grandfather. Running on the beach.
Not old. Not old at all. It’s like
those something-is-wrong-
with-this-picture puzzles I did
as a child. Lord, help us trace our way
through the shadowed places. Splash
in some resurrection hues.

Monday, March 23, 2015

Sacred passage

Last week Hal and I had the privilege of being with Hal’s mom as she died. We had spent the night with her in the hospital, and that morning five of us brothers and sisters (including spouses) stood around her bed singing hymns and reading the Psalms that she had underlined in her Bible. We watched her becoming less and less responsive.
And then, at exactly 12:00 noon, she stopped breathing. Without a sound or movement. Very gently, she went home. It was a holy moment.
We stayed there by her body for just under an hour, crying, praying, remembering, laughing.
Later this week the family will gather at the burial site to worship, in the same spot we gathered five months ago to honor the homegoing of Hal’s father. They’re together again. In three weeks we’ll remember her life with the extended family and many friends as we hold a Quaker memorial service.
Mom, Esther May Thomas, was 95 years old, and Dad, William Thomas, 97. It was time.
The day after Mom’s death, I went to the Newberg Bakery with my 19 year old granddaughter. Breanna is a university student, newly engaged, and faces her future with hope and anticipation. Her face is as lovely and smooth as her great-grandmother’s face was lovely and wrinkled.
I have such a sense of the ongoing seasons of life and of the beauty of each season. I have a sense of the beauty of resurrection and the brightness of the hope we have in Jesus. I’m closer to one end of the cycle, but I face my own seasons with the same hope and anticipation I see in my granddaughter’s face.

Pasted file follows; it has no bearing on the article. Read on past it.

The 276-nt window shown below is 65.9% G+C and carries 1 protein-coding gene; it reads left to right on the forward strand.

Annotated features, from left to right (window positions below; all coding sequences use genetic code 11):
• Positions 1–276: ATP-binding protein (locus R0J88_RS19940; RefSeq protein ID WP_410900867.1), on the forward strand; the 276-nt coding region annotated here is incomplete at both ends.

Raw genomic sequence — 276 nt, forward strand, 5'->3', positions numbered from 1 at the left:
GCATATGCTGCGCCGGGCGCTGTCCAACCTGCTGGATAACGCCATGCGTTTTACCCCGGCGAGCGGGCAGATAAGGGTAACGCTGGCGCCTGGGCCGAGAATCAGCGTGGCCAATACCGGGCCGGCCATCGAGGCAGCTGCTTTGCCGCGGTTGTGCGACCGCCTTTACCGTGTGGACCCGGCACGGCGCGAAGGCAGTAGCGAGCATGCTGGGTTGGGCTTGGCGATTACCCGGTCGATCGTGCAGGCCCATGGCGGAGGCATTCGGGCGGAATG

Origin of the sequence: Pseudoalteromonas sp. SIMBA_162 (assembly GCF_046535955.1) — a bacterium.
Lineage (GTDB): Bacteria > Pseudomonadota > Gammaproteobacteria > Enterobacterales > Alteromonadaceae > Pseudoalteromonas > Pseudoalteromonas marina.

God is good. Life is sacred.  All of it.

Thursday, March 12, 2015

Prayer on growing older, 17th century

Lord, Thou knowest better than I know myself that I am growing older and will someday be old. Keep me from the fatal habit of thinking I must say something on every subject and on every occasion. Release me from craving to straighten out everybody's affairs. Make me thoughtful but not moody. Helpful, but not bossy. With my vast store of wisdom--it seems a pity not to use it all, but Thou knowest, Lord, that I want a few friends at the end...

Keep my mind free from the recital of endless details; give me wings to get to the point swiftly. Seal my lips on my aches and pains. They are increasing, and love of rehearsing them is becoming sweeter as the years go by. I dare not ask for grace enough to enjoy the tales of others' pains, but help me to endure them with patience. I dare not ask for improved memory, but for a growing humility and a lessening cocksureness when my memory seems to clash with the memories of others. Teach me the glorious lesson that occasionally I may be mistaken.

Keep me reasonably sweet; I do not want to be a sour old person--some of them are so hard to live with and each one a crowning work of the devil. Give me the ability to see good things in unexpected places, and talents in unexpected people. And, give me, O Lord, the grace to tell them so. Amen.

Friday, March 6, 2015

Everyone's right

I’ve decided that everyone’s
right about everything.
And that if I listen carefully
to whoever’s talking about
whatever subject, I just might hear
the part he’s getting right.
The only thing is,
I can’t speak.

When I’m alone again,
I remember the words, ideas and stories
and I toss them high. I play. I
juggle. I watch the colors
sparkle in the sun. And when they
all fall down, I let them stay
where they land. Most end up
on the ground. The ones I catch
I throw up again and again until
I’m left with a singular
truth. I sometimes forget
where it came from.